Tuesday, January 24, 2017

Celebrating Religious Freedom: How Do Food Practices Fit Into Recovery?

By Michel Harris, MS, RD, LDN, CDE
I was raised in a Catholic household that practiced several food-related restrictions during the holidays. Even though the symbolism behind these practices was discussed in religious education classes, this was skewed by the weight loss talk of the adults around me. At the beginning of every Lent season, there were discussions about who was giving up certain foods during those forty days, with the hopes of losing some weight. Once those forty days were over, everyone binged on those forbidden foods. When I was in high school, several of my friends who fasted for Ramadan would continue this practice once the celebration was over because they had lost weight. Most of my friends following Jewish practices fasted on Yom Kippur and numerous other days that were days of religious observance. 

Maybe these scenarios sound familiar to you or perhaps there are other food-related practices unique to your religion. For those with eating disorders, participating in these meaningful, but sometimes restrictive practices, may pose a threat to the recovery process. This month at The Awakening Center, religious freedom is being celebrated. Food restrictions are often a part of one’s religious beliefs, but what should one do when recovering from an eating disorder?

First, I challenge you to look at all the food-related practices of your religion, and consider the symbolism behind each. If you honestly do not know why these practices are important, do some research! For most of my clients, the true meaning behind their religious practices are lost because they are followed with the intent of controlling one’s weight and/or intake.

Second, consider where you are in your recovery. If you are thinking about participating in celebrations that involve fasting or restrictions, would you be able to resume your recovery eating plan upon the conclusion of the event? For my clients who are in the beginning stages of recovery, they usually are not ready to partake in this part of a religious celebration because of struggles with their meal plan.

Unfortunately, whether self-imposed or from others, guilt for not following these practices often sets in. One of my clients verbalized that her parents were upset with her for choosing not to eliminate meat from her meal plan during Lent. Keep in mind that others who are not going through the challenge of restoring mindful eating and behaviors may not understand why you cannot risk relapsing.

When deciding if you are ready to participate in food-related religious practices, discuss the pros and cons with your therapist and nutritionist (if you are seeing one!). Also, speaking with an empathetic leader of your place of worship may be helpful. In most cases, those with medical conditions are pardoned from these practices.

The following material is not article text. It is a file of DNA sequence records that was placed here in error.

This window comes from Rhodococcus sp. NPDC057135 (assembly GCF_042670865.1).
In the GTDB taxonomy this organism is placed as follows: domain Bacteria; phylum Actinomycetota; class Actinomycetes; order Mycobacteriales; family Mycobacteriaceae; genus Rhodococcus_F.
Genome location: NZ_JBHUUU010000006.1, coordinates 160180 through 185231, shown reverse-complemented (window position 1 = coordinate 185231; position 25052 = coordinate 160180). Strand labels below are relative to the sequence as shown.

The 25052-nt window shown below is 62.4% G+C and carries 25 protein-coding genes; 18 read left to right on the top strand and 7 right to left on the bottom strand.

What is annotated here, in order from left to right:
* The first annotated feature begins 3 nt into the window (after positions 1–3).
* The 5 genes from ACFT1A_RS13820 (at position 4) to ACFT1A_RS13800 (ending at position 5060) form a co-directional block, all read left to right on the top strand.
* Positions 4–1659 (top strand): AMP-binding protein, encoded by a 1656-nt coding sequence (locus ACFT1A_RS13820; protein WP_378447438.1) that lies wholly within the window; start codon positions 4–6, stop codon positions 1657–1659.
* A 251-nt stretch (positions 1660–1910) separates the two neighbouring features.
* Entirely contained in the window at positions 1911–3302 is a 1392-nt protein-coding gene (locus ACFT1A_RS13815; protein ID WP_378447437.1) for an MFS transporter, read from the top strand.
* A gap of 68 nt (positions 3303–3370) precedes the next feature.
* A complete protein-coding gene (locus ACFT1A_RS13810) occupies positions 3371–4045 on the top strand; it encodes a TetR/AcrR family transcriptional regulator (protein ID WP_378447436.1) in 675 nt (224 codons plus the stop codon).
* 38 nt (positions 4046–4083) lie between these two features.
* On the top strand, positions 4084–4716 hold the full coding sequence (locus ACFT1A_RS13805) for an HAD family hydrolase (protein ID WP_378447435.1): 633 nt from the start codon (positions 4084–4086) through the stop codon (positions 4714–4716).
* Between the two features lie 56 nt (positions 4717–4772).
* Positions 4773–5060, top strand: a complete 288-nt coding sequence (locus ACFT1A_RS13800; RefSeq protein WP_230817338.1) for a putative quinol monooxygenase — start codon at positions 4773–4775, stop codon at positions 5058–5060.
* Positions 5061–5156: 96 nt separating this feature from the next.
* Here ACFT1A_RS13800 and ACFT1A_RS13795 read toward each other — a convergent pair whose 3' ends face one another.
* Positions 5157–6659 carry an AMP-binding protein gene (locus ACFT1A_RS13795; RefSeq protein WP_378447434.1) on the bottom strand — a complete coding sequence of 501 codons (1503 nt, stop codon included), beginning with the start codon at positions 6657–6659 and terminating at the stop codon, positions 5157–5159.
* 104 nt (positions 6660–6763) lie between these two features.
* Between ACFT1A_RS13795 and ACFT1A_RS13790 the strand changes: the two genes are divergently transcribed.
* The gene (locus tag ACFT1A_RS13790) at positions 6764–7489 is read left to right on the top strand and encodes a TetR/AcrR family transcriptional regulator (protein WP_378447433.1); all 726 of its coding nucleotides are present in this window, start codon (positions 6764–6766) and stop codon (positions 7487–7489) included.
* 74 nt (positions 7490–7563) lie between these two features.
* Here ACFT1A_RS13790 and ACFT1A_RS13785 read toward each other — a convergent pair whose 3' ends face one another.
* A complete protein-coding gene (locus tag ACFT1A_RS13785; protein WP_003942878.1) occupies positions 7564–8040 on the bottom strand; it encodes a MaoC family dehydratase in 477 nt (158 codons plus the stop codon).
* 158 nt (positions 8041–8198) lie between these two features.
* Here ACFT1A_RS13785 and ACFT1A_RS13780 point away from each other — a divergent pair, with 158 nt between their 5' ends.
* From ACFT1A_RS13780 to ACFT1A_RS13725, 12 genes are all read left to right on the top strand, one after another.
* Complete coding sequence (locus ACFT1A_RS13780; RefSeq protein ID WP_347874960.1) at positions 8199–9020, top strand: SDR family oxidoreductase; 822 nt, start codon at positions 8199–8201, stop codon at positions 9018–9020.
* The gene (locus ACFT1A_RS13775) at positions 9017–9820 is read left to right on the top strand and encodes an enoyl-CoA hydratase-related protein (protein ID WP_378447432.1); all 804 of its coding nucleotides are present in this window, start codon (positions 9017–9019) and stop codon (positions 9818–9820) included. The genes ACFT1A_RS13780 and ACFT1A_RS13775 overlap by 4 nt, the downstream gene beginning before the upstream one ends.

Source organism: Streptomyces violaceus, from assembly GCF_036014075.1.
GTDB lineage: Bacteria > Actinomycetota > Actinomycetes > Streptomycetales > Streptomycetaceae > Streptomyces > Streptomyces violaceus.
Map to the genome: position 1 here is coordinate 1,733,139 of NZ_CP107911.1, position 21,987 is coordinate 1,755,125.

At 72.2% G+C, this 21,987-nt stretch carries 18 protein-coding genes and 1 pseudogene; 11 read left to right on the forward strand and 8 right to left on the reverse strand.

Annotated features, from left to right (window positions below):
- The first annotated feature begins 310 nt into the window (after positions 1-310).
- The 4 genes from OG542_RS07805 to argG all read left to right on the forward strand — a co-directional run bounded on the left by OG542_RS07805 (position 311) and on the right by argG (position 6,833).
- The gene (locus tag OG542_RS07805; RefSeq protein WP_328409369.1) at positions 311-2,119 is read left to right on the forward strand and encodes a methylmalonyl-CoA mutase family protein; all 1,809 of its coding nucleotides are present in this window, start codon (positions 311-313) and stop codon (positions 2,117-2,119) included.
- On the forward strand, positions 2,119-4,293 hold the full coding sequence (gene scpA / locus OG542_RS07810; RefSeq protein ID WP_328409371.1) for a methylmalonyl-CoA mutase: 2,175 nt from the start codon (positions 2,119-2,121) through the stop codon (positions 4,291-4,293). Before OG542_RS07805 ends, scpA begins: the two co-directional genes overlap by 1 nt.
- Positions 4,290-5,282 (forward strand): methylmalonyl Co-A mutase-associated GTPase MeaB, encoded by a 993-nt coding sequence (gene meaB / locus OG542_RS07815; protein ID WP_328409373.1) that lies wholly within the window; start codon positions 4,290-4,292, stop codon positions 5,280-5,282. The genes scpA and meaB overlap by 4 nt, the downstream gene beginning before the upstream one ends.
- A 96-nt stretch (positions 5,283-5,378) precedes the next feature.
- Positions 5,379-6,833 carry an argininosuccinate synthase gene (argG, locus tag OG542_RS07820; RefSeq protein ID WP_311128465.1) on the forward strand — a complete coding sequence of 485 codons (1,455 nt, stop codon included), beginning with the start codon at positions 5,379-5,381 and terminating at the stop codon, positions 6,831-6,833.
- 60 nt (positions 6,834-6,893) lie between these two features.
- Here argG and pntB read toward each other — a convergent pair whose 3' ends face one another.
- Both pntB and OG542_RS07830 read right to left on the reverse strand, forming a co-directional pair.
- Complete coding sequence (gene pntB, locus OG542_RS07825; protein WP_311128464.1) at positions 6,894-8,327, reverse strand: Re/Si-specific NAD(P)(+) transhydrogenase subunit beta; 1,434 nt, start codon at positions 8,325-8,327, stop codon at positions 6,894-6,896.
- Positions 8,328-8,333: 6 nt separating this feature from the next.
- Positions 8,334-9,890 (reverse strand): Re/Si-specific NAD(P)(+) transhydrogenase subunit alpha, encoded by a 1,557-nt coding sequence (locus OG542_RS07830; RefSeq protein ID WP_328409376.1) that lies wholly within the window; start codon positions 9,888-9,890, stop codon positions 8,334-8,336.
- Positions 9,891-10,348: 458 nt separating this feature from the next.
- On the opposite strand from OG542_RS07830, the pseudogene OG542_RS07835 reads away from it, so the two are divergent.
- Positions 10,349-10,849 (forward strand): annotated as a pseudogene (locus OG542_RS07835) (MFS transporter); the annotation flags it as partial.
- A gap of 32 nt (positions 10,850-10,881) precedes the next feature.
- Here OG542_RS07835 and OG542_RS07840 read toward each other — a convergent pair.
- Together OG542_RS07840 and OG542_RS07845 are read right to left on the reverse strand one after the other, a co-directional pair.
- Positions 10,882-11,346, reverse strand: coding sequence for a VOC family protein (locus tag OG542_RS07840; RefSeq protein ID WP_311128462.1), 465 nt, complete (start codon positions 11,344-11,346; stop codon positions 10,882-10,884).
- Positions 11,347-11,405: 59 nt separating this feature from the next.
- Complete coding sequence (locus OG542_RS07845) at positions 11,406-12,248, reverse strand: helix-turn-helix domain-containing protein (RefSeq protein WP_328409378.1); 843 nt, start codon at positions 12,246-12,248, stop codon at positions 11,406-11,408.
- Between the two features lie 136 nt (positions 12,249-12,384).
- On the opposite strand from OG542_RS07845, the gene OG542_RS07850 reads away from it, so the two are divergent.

Most importantly, do what’s best for your health and recovery! There are other fulfilling things you can do during a season of celebration to honor your beliefs. I myself no longer “give up” something during Lent. Instead, I try to do at least one act of kindness towards another person every day of the season. So celebrate your religion, and honor the religions of others with an open mind!

Michel Harris a Registered and Licensed Dietitian and serves on the staff of The Awakening Center. She believes in the mindful approach to develop a peaceful relationship with food and exercise in the recovery process of eating disorders. To find out more or to set up an appointment with Michel, call 773.929.6262.


Tuesday, January 17, 2017

Phoenix.


Written by an Awakening Center client who wishes to remain anonymous. We thank you for your vulnerability and admire your creativity.

I know what it’s like.

To run, to hide, and be full of shame, and you think you’re the only one to blame.

I know what it’s like, to hit rock bottom and spiral back into the pit of fire that you’ve been trying so hard to drag yourself out of.

You’re empty and cold.

You think that there’s nothing left, so you sink—deeper and deeper.

But soon, things won’t be the same. I can see it.

I know what it’s like, to crawl out of the embers, even as the walls get steeper and steeper.

The only choice that’s left is to pick yourself up, and watch as the fire dismembers.

The fire’s crying for your oxygen, but you’re finally breathing for yourself.

I know what it’s like, finally, to become a phoenix.

I’m renewed and I’m burning like a fire. I refuse to be consumed. I will no longer be misunderstood, misused, and abused.

So, trust me. I know what it’s like when I say that you too, can finally become a phoenix.

There’s fire in your eyes, waiting to escape. Let your wings be free.

Let your voice be heard.

Don’t let your heart be tamed in times of pain and tricks.


People are waiting to see the magic that has yet to unfold, because, you too, can become a phoenix. 

Tuesday, January 10, 2017

Religious Freedom and Religious Tolerance--Not the Same Thing





By Julia A. Maher, LCSW
“We have to respect others and we have to understand and not discriminate on the basis of faith. … When you mix politics and religion, you get the worst of everything.”

--Zainab Al-Suwaij, co-founder of The American Islamic Congress